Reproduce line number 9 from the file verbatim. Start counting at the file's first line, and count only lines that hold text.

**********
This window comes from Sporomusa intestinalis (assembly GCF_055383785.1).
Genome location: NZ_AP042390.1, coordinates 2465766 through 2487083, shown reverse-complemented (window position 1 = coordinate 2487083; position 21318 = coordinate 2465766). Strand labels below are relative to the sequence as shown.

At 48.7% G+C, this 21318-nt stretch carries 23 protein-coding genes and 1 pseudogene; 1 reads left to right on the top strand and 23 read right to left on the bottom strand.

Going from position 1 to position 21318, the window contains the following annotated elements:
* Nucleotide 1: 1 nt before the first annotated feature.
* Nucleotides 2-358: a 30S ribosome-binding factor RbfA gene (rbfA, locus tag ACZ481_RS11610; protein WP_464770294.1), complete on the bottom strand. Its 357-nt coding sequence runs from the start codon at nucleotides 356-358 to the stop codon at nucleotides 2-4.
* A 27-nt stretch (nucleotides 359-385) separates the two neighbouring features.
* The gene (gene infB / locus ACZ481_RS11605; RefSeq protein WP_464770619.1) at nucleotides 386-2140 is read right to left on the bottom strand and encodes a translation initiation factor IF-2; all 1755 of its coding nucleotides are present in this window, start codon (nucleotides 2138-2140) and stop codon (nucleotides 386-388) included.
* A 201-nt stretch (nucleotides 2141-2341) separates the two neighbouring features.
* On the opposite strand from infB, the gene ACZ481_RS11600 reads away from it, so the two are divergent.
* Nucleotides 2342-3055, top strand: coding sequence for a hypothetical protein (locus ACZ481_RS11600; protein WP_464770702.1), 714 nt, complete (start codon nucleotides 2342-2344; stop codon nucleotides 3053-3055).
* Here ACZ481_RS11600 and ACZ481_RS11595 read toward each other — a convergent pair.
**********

* A 201-nt stretch (nucleotides 2141-2341) separates the two neighbouring features.